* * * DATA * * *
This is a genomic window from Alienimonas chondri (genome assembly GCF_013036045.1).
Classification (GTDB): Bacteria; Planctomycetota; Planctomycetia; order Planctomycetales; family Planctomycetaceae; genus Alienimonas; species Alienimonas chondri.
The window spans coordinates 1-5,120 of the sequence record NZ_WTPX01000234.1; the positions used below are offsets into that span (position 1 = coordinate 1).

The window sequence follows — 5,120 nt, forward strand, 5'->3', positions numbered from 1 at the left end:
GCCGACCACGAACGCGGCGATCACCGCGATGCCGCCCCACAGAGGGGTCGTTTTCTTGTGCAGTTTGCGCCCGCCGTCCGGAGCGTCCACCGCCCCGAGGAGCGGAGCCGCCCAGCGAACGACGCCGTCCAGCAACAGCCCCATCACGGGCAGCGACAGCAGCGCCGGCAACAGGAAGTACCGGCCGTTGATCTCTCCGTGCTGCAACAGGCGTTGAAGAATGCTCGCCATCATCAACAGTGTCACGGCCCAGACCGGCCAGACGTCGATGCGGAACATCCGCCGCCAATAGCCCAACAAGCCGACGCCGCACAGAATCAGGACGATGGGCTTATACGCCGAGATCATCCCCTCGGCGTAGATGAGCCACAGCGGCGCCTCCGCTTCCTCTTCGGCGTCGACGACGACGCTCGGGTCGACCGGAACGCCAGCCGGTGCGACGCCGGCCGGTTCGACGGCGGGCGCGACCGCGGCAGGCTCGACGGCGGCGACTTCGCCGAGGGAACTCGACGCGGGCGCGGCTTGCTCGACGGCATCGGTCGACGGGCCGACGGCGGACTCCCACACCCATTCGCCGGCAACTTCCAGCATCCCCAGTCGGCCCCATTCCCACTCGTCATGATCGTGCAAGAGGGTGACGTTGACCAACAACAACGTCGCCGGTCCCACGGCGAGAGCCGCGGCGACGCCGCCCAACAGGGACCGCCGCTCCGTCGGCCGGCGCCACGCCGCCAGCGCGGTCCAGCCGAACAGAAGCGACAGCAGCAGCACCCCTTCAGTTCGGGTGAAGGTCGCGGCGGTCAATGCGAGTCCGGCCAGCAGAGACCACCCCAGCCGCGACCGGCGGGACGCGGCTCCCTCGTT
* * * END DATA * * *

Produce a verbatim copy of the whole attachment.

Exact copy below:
This is a genomic window from Alienimonas chondri (genome assembly GCF_013036045.1).
Classification (GTDB): Bacteria; Planctomycetota; Planctomycetia; order Planctomycetales; family Planctomycetaceae; genus Alienimonas; species Alienimonas chondri.
The window spans coordinates 1-5,120 of the sequence record NZ_WTPX01000234.1; the positions used below are offsets into that span (position 1 = coordinate 1).

The window sequence follows — 5,120 nt, forward strand, 5'->3', positions numbered from 1 at the left end:
GCCGACCACGAACGCGGCGATCACCGCGATGCCGCCCCACAGAGGGGTCGTTTTCTTGTGCAGTTTGCGCCCGCCGTCCGGAGCGTCCACCGCCCCGAGGAGCGGAGCCGCCCAGCGAACGACGCCGTCCAGCAACAGCCCCATCACGGGCAGCGACAGCAGCGCCGGCAACAGGAAGTACCGGCCGTTGATCTCTCCGTGCTGCAACAGGCGTTGAAGAATGCTCGCCATCATCAACAGTGTCACGGCCCAGACCGGCCAGACGTCGATGCGGAACATCCGCCGCCAATAGCCCAACAAGCCGACGCCGCACAGAATCAGGACGATGGGCTTATACGCCGAGATCATCCCCTCGGCGTAGATGAGCCACAGCGGCGCCTCCGCTTCCTCTTCGGCGTCGACGACGACGCTCGGGTCGACCGGAACGCCAGCCGGTGCGACGCCGGCCGGTTCGACGGCGGGCGCGACCGCGGCAGGCTCGACGGCGGCGACTTCGCCGAGGGAACTCGACGCGGGCGCGGCTTGCTCGACGGCATCGGTCGACGGGCCGACGGCGGACTCCCACACCCATTCGCCGGCAACTTCCAGCATCCCCAGTCGGCCCCATTCCCACTCGTCATGATCGTGCAAGAGGGTGACGTTGACCAACAACAACGTCGCCGGTCCCACGGCGAGAGCCGCGGCGACGCCGCCCAACAGGGACCGCCGCTCCGTCGGCCGGCGCCACGCCGCCAGCGCGGTCCAGCCGAACAGAAGCGACAGCAGCAGCACCCCTTCAGTTCGGGTGAAGGTCGCGGCGGTCAATGCGAGTCCGGCCAGCAGAGACCACCCCAGCCGCGACCGGCGGGACGCGGCTCCCTCGTT